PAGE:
A young, growing biotechnology company is expanding its presence again in Cleveland. Abeona Therapeutics LLC is adding to its production facilities by leasing and modifying 12,000 square feet at the MidTown Tech Park Building No. 1, 6700 Euclid Ave.
That brings the publicly traded company’s (Nasdaq: ABEO) Cleveland presence to 38,000 square feet. It currently has 65 employees in Cleveland — more than triple the employment the firm had here just three years ago. Abeona is a clinical stage company developing gene therapy and plasma-based therapies for severe and life-threatening rare genetic diseases.
Abeona’s local presence began in the MidTown Tech Park Building No. 3, 6555 Carnegie Ave., which is only about 150 feet away from where Abeona soon will be expanding. An affiliate of Geis Companies which developed and manages the entire MidTown Tech Park submitted permit applications to the city last week for the modification of Building No. 1. For reference, Building No. 2 in the MidTown Tech Park is at 7000 Euclid.
“This planned expansion would support the advancement of our clinical programs and commercial manufacturing of our gene and cell therapies we’re developing for the treatment of serious rare diseases,” said Scott Santiamo, Abeona’s director of corporate communications.
Conrad Geis, director and managing partner of Geis Companies, was unable to return a message seeking comment prior to publication of this article.
In May 2018, Abeona opened the 6,000-square-foot Elisa Linton Center for Rare Disease Therapies at 6555 Carnegie, built in 1929. It is named for Elisa Linton, a woman born with Sanfilippo syndrome, a rare genetic condition that causes fatal brain damage. The facility was expanded by 20,000 square feet in the same building in 2019.
This latest expansion comes only several months after Abeona significantly scaled back its operations here as a precaution, from March to June, shortly after the COVID-19 pandemic arrived in the USA. But Abeona had to get back to work as it has several treatments in clinical trials. The most advanced of these is a Phase 3 VIITAL study of EB-101, an investigational gene-corrected cell therapy for recessive dystrophic epidermolysis bullosa (RDEB), Santiamo said.
RDEB is a rare connective tissue disorder characterized by severe skin wounds that cause pain and can lead to systemic complications impacting the length and quality of life. People with RDEB have a defect in the COL7A1 gene, leaving them unable to produce functioning type VII collagen, which is necessary to anchor the dermal and epidermal layers of the skin. There is currently no approved treatment for RDEB. Abeona’s Cleveland team is manufacturing EB-101 for the study.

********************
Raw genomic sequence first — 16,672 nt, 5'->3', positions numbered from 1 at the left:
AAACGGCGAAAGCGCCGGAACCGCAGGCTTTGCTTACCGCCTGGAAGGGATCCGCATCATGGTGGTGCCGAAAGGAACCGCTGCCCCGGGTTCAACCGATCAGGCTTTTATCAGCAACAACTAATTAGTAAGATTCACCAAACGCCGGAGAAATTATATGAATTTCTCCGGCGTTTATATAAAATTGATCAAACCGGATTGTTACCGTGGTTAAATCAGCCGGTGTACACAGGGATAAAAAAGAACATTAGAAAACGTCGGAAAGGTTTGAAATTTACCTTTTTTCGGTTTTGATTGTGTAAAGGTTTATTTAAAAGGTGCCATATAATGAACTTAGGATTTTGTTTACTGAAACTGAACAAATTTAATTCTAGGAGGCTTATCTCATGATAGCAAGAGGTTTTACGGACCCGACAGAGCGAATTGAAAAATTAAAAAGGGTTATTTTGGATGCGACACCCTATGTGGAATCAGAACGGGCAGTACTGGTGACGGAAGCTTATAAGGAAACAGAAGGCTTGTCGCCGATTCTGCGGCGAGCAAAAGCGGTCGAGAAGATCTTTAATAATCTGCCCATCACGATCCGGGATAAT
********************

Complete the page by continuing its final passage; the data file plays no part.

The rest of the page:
|View of MidTown Tech Park Building No. 3 as seen from Carnegie
Avenue. Schaffer Partners Inc., 6545 Carnegie, is at left (Google).
Also, Santiamo said Abeona is enrolling three Phase 1/2 studies across the firm’s single-dose gene therapy clinical programs for Sanfilippo syndrome types A and B (MPS IIIA and MPS IIIB).
Children with MPS IIIA and IIIB suffer from progressive language and cognitive decline and behavioral abnormalities. MPS IIIA and IIIB are caused by genetic mutations that lead to a deficiency in bodily enzymes responsible for breaking down glycosaminoglycans which accumulate in cells throughout the body resulting in rapid health decline associated with the disorder.
Abeona’s therapies use virus technology to deliver functional copies of the affected genes to cells in the body. Their Cleveland team and facility are equipped to manufacture drugs and the virus used for the studies. The company can also scale up to meet clinical and future commercial demand, Santiamo said.
“We’re obviously excited that they’re continuing to expand in the neighborhood,” said Jeff Epstein, Executive Director of MidTown Cleveland Inc., a community development corporation. “They’re a great company. They chose a location that’s proximate to our health care institutions and like-minded companies clustered together. There’s an availability of high-quality work spaces here in MidTown.”
|This is part of Abeona Therapeutics’ office/lab on the top floor of
MidTown Tech Park Building No. 3, 6555 Carnegie Ave (Geis).
He noted that there are about 180 health-technology and high-technology employers in the city’s Health Tech Corridor which runs along and between Cedar and Chester avenues, from University Circle to the Campus District near St. Vincent Charity Hospital. Fifty of those firms are in MidTown proper. No public incentives have been requested to support Abeona’s expansion, Epstein added.
Abeona’s expansion will be on the northwest side of the second floor of MidTown Tech Park Building No. 1 that was built in 2011, according to plans submitted to the city’s Buidling and Housing Department.
Work will consist of removing walls to create an open “White Box” space for fit-out and the roof will be reinforced to add rooftop equipment. A stairwell that’s closest to 6555 Carnegie will also be modified. Santiamo would not speculate on the timing of the renovations and opening of their expanded facilities.
“We are in the design stage for developing additional manufacturing facilities within existing space at 6700 Euclid Ave.,” Santiamo said. “Occupancy and other goals will come into focus as we advance the project.”
Abeona was started in 2013 by former CEO Tim Miller. It grew to only four employees by the time it went public in 2015. The company generates annual revenue of about $3 million per year. Its market capitalization currently stands at about $186 million as ABEO opened at $2.20 per share on Sept. 18, according to its Nasdaq listing.